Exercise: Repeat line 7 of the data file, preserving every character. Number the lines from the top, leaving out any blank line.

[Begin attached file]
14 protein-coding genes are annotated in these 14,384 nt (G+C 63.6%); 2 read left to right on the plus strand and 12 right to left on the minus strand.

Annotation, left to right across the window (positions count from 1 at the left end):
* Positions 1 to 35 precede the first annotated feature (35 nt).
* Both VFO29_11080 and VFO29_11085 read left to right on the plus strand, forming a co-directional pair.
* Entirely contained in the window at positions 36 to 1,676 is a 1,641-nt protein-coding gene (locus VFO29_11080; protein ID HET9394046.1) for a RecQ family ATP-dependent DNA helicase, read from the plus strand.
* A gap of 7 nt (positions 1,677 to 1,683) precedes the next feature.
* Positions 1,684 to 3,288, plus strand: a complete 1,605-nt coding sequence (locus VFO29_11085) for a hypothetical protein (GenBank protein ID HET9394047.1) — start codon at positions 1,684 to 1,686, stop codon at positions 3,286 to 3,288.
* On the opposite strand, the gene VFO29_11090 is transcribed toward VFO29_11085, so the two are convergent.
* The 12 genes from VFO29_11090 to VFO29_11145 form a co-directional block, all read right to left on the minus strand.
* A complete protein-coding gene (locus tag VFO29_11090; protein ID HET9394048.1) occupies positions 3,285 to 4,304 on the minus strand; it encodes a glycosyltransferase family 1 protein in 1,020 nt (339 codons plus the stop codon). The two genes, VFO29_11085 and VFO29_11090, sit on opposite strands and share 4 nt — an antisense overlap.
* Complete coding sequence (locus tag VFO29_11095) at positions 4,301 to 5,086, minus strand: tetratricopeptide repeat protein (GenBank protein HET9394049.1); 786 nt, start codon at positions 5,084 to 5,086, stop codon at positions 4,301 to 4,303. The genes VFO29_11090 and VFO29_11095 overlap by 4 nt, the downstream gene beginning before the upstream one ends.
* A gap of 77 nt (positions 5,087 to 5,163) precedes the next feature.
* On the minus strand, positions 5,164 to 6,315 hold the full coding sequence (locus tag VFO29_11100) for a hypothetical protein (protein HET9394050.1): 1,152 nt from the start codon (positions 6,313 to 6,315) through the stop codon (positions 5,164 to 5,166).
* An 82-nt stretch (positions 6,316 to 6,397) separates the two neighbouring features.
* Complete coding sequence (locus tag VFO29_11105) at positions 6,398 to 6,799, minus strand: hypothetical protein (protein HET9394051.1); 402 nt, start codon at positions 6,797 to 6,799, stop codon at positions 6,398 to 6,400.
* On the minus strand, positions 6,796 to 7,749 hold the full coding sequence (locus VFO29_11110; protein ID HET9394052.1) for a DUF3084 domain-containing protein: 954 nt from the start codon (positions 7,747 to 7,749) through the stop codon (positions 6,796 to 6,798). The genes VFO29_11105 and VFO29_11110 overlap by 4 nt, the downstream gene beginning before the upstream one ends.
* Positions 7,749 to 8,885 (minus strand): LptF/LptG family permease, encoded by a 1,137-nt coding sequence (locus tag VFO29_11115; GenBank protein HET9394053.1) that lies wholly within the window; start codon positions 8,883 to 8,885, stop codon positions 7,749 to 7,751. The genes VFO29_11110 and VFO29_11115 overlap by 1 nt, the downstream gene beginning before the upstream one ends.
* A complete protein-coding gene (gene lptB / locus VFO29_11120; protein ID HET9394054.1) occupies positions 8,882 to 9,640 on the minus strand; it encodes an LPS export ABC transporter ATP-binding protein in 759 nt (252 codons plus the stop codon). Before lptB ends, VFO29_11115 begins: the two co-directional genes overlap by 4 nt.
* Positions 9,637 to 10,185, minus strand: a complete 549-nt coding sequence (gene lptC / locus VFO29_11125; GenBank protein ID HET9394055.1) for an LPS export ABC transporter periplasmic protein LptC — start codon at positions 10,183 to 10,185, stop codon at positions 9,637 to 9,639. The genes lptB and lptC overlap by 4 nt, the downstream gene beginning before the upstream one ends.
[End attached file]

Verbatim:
* Positions 1,684 to 3,288, plus strand: a complete 1,605-nt coding sequence (locus VFO29_11085) for a hypothetical protein (GenBank protein ID HET9394047.1) — start codon at positions 1,684 to 1,686, stop codon at positions 3,286 to 3,288.